If you have not already read the Exam 2 Prompt, which is located in the Week 16 module, STOP. Read the prompt before going any further.
For your second exam, you will choose one or more of the following questions to respond to, depending on which exam option you select. Please adhere to the requirements stipulated in the prompt. And keep in mind that many of the assigned primary texts from the second half of class have relevance for multiple topics, issues, and themes—for example, although George Washington Cable’s “Madame Delphine” was assigned during our week on regional fiction, it can also be read as a work of realism, and it clearly engages with the “problem of the color line,” and even with other less obvious topics such as “Americanization.” In other words, there are multiple ways to approach each of the assigned texts. Lastly, if you want to use your own secondary sources altogether, that’s fine, but I ask that they be scholarly and highly relevant to the text(s) or topic at hand.
1) Immigration in the second half of the nineteenth and the first decades of the twentieth centuries increased to levels previously unseen in the United States. The presence of so many foreign-born people led to reconsiderations of what it meant to be, and to become, “American.” How and why did postbellum writers variously conceive of “Americanization”? And you may want to keep in mind that some writers commented explicitly on that process, whereas others did so implicitly, and through a variety of writing modes. As Stephanie Foote notes, “regional writing gave strangers with accents literary recognition at exactly the same moment that accented strangers in the form of immigrants were clamoring for recognition and representation in the political arena” (5). What was at stake in how the immigrant Other was represented in the postbellum period? What versions of the United States were imagined or desired through such representations of both the immigrant and Americanization?
2) In Stephanie Foote’s book Regional Fictions, she explains that despite its short-lived popularity, regional fiction, or what is sometimes called “local color,” was one of the “most important . . . literary forms” of the nineteenth century (3). Foote explains that regional fiction is recognizable through formal characteristics such as the use of dialect, or through its nostalgic “portraits of preindustrial rural communities and people,” but her interest, she tells us, is primarily in how regional fiction “represented various sections of the consolidating nation to a readership that was conscious of itself as a national elite,” and which was located primarily in northeastern cities. How did regional fiction “serve the needs” of such reading publics?
3) Peter Messent argues that US literary realism of the postbellum period was “not a coherent and unified genre,” that it included a range of strategies and reasons for representing the real, the definition of which changed according to the author and the context. Nonetheless, it may be said that works of realism, generally speaking, emerged from and reflected on “the rapid and dramatic changes in American social conditions in the years following the Civil War,” and they aimed at “transparency,” even if they sought such transparency in very different ways. Of the many “social conditions” to which postbellum authors responded, one of the most important was what W. E. B. Du Bois called the “problem of the color line.” Write an essay exploring race as a subject of, and catalyst for, US literary realism. How and why did authors of the postbellum period attempt to represent the reality (or facts, truth) of race?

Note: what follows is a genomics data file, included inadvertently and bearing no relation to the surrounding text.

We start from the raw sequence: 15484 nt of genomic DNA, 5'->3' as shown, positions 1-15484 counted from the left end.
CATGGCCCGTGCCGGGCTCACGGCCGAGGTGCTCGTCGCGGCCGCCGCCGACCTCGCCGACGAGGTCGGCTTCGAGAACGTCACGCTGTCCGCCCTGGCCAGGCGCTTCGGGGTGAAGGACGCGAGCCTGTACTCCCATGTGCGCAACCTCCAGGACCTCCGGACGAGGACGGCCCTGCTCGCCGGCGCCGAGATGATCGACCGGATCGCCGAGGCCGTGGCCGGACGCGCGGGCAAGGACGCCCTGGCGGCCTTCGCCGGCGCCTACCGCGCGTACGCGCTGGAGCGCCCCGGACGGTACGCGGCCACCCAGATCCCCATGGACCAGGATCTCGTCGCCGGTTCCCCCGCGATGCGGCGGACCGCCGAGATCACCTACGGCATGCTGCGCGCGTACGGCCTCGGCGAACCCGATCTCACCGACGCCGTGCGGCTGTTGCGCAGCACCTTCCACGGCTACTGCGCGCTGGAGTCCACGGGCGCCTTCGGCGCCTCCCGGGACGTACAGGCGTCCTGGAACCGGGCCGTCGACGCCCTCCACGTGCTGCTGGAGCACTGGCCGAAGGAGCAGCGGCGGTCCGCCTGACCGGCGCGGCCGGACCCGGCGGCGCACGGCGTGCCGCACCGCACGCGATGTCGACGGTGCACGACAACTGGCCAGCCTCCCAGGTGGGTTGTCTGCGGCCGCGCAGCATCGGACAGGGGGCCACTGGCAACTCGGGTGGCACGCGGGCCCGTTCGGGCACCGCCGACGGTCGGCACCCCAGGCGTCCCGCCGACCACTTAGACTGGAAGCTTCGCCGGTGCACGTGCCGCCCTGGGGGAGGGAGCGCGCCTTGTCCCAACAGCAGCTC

4) Write an essay exploring how writers of the postbellum period used various modes of writing to justify, and thus reinforce, or subvert the color line. (If choosing Exam Options 1 or 2, no secondary source is required for this prompt, but I would like to see at least four primary sources in your essay. If choosing Option 3, find and use at least one secondary source.)
5) “With its rapid expansion, its exploitative methods, its desperate competition, and its peremptory rejection of failure, post-bellum America,” according to Richard Hofstadter, “was like a vast human caricature of the Darwinian struggle for existence and survival of the fittest. Successful business entrepreneurs seem to have accepted almost by instinct the Darwinian terminology which had emerged from the conditions of their existence” (30). Why was Spencerian evolutionary theory so popular among a certain class of writers and readers in the postbellum United States? In what ways did it “serve” their “needs,” as Stephanie Foote might put it? How (to what ends) was Spencerian evolutionary theory variously applied in the United States? And finally, how did writers begin to challenge the assumptions behind social evolution? What ideas or theories did they replace it with?
6) As Amy Kaplan, for one, has demonstrated, critics construct histories of US literature in response to the political conditions of their own day and age. They tell stories, in other words, about the development and character of US literature that meet the social demands of their own historical moments. And as we’ve seen throughout the semester, the stories critics tell about US literature are often closely bound up with what Werner Sollors and Greil Marcus have called “fables” of America’s founding and development. How did late-nineteenth and early-twentieth century authors’ arguments about US literature reflect or respond to the unique social conditions of the times? To what extent did those arguments depend on fables of America’s founding and development (or vice versa)?
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